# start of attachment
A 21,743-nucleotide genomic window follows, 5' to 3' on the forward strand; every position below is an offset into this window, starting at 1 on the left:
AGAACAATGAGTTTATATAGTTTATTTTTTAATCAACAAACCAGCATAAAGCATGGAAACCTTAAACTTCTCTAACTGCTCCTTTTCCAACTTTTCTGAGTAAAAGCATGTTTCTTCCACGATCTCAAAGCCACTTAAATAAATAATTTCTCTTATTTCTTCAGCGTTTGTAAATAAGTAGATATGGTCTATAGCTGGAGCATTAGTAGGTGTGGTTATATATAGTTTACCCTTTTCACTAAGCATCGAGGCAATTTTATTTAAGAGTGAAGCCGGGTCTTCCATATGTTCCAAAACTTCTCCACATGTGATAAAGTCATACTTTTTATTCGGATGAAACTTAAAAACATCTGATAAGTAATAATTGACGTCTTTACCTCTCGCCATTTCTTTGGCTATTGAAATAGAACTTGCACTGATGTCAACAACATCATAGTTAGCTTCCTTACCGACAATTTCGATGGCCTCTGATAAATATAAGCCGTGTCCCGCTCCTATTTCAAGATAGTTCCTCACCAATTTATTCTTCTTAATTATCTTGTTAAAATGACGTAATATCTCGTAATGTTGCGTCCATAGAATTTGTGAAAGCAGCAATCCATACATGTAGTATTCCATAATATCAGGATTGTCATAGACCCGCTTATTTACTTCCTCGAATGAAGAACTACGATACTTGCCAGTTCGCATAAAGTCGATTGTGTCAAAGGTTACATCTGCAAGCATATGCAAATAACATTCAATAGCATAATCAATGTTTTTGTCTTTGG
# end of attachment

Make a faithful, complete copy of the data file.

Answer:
A 21,743-nucleotide genomic window follows, 5' to 3' on the forward strand; every position below is an offset into this window, starting at 1 on the left:
AGAACAATGAGTTTATATAGTTTATTTTTTAATCAACAAACCAGCATAAAGCATGGAAACCTTAAACTTCTCTAACTGCTCCTTTTCCAACTTTTCTGAGTAAAAGCATGTTTCTTCCACGATCTCAAAGCCACTTAAATAAATAATTTCTCTTATTTCTTCAGCGTTTGTAAATAAGTAGATATGGTCTATAGCTGGAGCATTAGTAGGTGTGGTTATATATAGTTTACCCTTTTCACTAAGCATCGAGGCAATTTTATTTAAGAGTGAAGCCGGGTCTTCCATATGTTCCAAAACTTCTCCACATGTGATAAAGTCATACTTTTTATTCGGATGAAACTTAAAAACATCTGATAAGTAATAATTGACGTCTTTACCTCTCGCCATTTCTTTGGCTATTGAAATAGAACTTGCACTGATGTCAACAACATCATAGTTAGCTTCCTTACCGACAATTTCGATGGCCTCTGATAAATATAAGCCGTGTCCCGCTCCTATTTCAAGATAGTTCCTCACCAATTTATTCTTCTTAATTATCTTGTTAAAATGACGTAATATCTCGTAATGTTGCGTCCATAGAATTTGTGAAAGCAGCAATCCATACATGTAGTATTCCATAATATCAGGATTGTCATAGACCCGCTTATTTACTTCCTCGAATGAAGAACTACGATACTTGCCAGTTCGCATAAAGTCGATTGTGTCAAAGGTTACATCTGCAAGCATATGCAAATAACATTCAATAGCATAATCAATGTTTTTGTCTTTGG